It is not unknown that advertising is a powerful influence today and it is unlikely that one will go a day without seeing an advertisement. In fact, the average American citizen will be exposed to around 5,000 ads per day over a lifetime, becoming desensitized to their skewed messages. These advertisements range from ones promoting their product with humor or with sex appeal. Many of these ads with the purpose of sex appeal have caused major controversy with tactics of Photoshop and body-slimming.
These advertising tactics are becoming so widespread that society has become immune to these harsh techniques. Advertising agencies want consumers to have a desire for the product, therefore, the edited models are representative of that appeal. As a consumer, seeing the perfect-skinned, slim model on an ad promoting the product is designed to make the consumer buy the item in the end. Slimming, smoothing of skin, whitening teeth, detailing eyes and enhancing breasts are just a few of the features in editing photos for the media.
This false concept of the “ideal body” has been around for decades, shaping how women view themselves and others around them. Though photographers use an intense amount of editing features on their advertisements, it is important to note that there are some models that are naturally skinny and promote their healthy eating habits online. There are trends arising in the advertisement industry regarding natural beauty and anti-slimming features. In some of these advertisements, curvy models are featured but there are also models on the pages that are naturally skinny.
It seems as if everyone is slimmed down to a perfect proportion but models’ daily routines include working out, eating healthy and taking photos. It is no surprise that some of these models don’t need the extra editing to their bodies. However, many forms of advertising in society continue to overstep boundaries with excessive photo shopping, further linking to an immunity to the “perfect body” and demise of confidence among women everywhere. Women are a major target for fashion advertisements, revealing beautiful models to enrich the image of the product being advertised.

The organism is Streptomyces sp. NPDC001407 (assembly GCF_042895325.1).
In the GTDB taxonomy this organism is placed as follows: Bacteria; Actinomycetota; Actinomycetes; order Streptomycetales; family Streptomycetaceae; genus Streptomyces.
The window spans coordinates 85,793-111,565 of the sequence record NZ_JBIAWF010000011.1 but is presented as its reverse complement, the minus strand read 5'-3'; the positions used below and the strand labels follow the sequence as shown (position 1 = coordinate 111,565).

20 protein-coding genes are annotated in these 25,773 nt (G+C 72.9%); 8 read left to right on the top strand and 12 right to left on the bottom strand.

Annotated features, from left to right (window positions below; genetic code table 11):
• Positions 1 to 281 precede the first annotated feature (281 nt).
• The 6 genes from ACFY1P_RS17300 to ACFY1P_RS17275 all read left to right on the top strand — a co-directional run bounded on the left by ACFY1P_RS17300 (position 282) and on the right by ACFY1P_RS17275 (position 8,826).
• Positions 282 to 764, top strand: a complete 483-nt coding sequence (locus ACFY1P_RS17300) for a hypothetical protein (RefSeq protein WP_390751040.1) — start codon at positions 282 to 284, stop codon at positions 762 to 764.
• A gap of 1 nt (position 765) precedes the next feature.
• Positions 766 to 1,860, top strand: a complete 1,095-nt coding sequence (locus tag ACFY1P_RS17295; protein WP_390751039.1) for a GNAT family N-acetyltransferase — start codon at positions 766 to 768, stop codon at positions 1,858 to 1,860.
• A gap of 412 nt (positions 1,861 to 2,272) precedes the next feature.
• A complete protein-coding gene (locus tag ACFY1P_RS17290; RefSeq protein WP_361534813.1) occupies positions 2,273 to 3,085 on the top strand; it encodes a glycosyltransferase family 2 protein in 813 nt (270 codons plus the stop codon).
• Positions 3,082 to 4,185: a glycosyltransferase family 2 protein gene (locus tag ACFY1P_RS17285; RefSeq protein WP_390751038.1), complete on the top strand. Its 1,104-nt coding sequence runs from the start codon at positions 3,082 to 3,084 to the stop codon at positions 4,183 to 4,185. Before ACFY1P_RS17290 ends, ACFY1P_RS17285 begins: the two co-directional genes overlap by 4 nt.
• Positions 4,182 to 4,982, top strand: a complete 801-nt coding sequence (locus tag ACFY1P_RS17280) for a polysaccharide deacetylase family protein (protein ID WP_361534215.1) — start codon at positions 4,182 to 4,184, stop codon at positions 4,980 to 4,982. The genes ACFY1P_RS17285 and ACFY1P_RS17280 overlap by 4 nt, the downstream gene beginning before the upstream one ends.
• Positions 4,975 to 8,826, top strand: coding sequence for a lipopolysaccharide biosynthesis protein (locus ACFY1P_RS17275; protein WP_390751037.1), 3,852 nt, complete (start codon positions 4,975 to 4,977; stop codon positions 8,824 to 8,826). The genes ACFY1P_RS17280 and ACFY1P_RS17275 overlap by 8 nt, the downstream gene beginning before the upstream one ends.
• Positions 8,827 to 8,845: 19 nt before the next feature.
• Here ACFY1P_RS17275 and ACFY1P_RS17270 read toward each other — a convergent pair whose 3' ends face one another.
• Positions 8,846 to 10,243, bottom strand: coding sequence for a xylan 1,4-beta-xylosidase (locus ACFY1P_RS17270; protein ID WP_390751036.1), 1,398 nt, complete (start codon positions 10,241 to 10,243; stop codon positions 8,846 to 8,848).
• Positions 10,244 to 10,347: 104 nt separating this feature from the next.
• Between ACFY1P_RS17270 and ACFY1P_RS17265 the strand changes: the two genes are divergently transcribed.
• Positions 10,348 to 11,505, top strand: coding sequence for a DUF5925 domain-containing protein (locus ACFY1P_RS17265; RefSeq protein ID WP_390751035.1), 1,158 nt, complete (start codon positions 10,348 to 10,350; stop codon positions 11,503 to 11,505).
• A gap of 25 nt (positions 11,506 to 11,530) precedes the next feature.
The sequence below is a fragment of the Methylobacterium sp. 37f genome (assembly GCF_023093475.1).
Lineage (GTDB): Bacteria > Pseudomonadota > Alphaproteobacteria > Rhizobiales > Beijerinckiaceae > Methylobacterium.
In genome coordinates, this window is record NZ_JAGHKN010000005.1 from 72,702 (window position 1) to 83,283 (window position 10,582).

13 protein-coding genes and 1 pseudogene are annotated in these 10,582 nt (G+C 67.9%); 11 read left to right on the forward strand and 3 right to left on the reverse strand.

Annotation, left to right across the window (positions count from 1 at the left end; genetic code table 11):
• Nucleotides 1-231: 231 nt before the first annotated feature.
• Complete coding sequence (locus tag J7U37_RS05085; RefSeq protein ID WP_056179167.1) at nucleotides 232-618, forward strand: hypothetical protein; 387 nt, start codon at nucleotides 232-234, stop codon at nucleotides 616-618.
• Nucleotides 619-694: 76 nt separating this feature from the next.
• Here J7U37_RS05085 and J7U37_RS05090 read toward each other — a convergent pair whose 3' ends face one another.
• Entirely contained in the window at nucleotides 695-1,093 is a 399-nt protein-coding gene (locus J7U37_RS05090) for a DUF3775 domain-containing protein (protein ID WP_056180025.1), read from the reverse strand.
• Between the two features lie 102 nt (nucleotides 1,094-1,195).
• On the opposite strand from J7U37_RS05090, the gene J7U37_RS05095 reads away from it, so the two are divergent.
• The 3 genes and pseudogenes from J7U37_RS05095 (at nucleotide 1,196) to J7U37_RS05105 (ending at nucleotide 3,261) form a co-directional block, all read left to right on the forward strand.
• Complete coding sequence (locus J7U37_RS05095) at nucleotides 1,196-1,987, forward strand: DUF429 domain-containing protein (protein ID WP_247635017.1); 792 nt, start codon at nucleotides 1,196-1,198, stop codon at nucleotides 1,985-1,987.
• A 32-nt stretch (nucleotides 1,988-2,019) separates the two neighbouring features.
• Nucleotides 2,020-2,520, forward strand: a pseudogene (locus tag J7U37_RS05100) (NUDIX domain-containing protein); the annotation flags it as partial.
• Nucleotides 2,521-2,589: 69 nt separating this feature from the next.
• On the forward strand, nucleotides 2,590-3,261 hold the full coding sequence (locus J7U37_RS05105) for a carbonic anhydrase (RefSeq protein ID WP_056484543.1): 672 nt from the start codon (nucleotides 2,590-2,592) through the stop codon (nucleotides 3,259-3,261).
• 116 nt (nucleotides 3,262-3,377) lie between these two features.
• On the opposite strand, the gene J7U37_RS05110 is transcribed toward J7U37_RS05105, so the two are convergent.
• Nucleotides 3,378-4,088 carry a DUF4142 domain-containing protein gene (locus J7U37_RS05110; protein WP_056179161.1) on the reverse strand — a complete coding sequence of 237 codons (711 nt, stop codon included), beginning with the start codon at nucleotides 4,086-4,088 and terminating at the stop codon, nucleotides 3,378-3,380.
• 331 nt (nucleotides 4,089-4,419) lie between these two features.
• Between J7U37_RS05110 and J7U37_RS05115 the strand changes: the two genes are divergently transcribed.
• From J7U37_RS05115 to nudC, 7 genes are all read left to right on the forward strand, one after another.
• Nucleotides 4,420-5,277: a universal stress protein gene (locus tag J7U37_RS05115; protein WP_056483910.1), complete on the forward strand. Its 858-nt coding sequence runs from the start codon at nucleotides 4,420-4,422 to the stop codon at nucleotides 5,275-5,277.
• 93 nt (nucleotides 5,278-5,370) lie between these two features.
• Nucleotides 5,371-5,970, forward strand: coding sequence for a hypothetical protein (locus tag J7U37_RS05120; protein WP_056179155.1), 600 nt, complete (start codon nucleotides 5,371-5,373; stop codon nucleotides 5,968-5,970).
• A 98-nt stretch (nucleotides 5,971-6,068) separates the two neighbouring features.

Studies have shown that the mass number of ads in magazines, on screen and billboards allow women to compare themselves to these ads, placing an unrealistic expectation on themselves regarding how they are supposed to look. Whether it be makeup, hair or body features, these qualities are all depicted to look effortless on the models. However, this so-called “perfect” hair and makeup is merely a fantasy as the editing and beautification of the models takes hours to complete. Society has begun to set a bar for beauty that the average woman cannot reach.
Amy Slater, a research psychologist for body image, paired with another psychologist, Marika Tiggermann, to conduct a study to test advertising’s effect on young girls, around ages 6-9. Prior to the test, researchers showed more fashion advertisements to the girls, where the models were inappropriately dressed. The study consisted of a sample of 300 girls who were asked to pick between two paper dolls, one dressed in sexualized clothing of a low-cut top and short jean shorts and another with a sweater and cargo pants on.